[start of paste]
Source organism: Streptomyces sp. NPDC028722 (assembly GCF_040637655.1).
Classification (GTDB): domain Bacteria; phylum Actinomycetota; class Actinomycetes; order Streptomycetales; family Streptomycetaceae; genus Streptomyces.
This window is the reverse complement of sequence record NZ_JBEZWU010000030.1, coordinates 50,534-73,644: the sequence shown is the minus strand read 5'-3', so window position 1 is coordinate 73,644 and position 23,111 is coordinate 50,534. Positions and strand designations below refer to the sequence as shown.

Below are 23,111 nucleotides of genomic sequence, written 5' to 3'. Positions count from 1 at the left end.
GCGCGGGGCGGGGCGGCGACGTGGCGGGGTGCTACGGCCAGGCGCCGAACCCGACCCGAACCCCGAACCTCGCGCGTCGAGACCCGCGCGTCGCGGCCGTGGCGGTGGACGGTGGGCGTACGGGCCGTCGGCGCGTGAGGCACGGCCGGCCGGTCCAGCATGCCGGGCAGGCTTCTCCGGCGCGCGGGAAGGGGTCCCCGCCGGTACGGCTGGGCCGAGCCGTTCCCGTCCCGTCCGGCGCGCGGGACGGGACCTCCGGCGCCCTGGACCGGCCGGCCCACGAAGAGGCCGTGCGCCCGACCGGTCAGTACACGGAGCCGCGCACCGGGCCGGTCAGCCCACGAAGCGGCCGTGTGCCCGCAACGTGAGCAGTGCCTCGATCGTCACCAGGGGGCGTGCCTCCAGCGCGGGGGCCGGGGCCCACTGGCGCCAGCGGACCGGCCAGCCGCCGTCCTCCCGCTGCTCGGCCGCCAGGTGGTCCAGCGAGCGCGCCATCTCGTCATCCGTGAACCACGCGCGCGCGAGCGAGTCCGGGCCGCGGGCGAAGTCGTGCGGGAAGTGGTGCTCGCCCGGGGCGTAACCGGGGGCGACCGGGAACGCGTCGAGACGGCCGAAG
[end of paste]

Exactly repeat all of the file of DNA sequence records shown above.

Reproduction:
Source organism: Streptomyces sp. NPDC028722 (assembly GCF_040637655.1).
Classification (GTDB): domain Bacteria; phylum Actinomycetota; class Actinomycetes; order Streptomycetales; family Streptomycetaceae; genus Streptomyces.
This window is the reverse complement of sequence record NZ_JBEZWU010000030.1, coordinates 50,534-73,644: the sequence shown is the minus strand read 5'-3', so window position 1 is coordinate 73,644 and position 23,111 is coordinate 50,534. Positions and strand designations below refer to the sequence as shown.

Below are 23,111 nucleotides of genomic sequence, written 5' to 3'. Positions count from 1 at the left end.
GCGCGGGGCGGGGCGGCGACGTGGCGGGGTGCTACGGCCAGGCGCCGAACCCGACCCGAACCCCGAACCTCGCGCGTCGAGACCCGCGCGTCGCGGCCGTGGCGGTGGACGGTGGGCGTACGGGCCGTCGGCGCGTGAGGCACGGCCGGCCGGTCCAGCATGCCGGGCAGGCTTCTCCGGCGCGCGGGAAGGGGTCCCCGCCGGTACGGCTGGGCCGAGCCGTTCCCGTCCCGTCCGGCGCGCGGGACGGGACCTCCGGCGCCCTGGACCGGCCGGCCCACGAAGAGGCCGTGCGCCCGACCGGTCAGTACACGGAGCCGCGCACCGGGCCGGTCAGCCCACGAAGCGGCCGTGTGCCCGCAACGTGAGCAGTGCCTCGATCGTCACCAGGGGGCGTGCCTCCAGCGCGGGGGCCGGGGCCCACTGGCGCCAGCGGACCGGCCAGCCGCCGTCCTCCCGCTGCTCGGCCGCCAGGTGGTCCAGCGAGCGCGCCATCTCGTCATCCGTGAACCACGCGCGCGCGAGCGAGTCCGGGCCGCGGGCGAAGTCGTGCGGGAAGTGGTGCTCGCCCGGGGCGTAACCGGGGGCGACCGGGAACGCGTCGAGACGGCCGAAG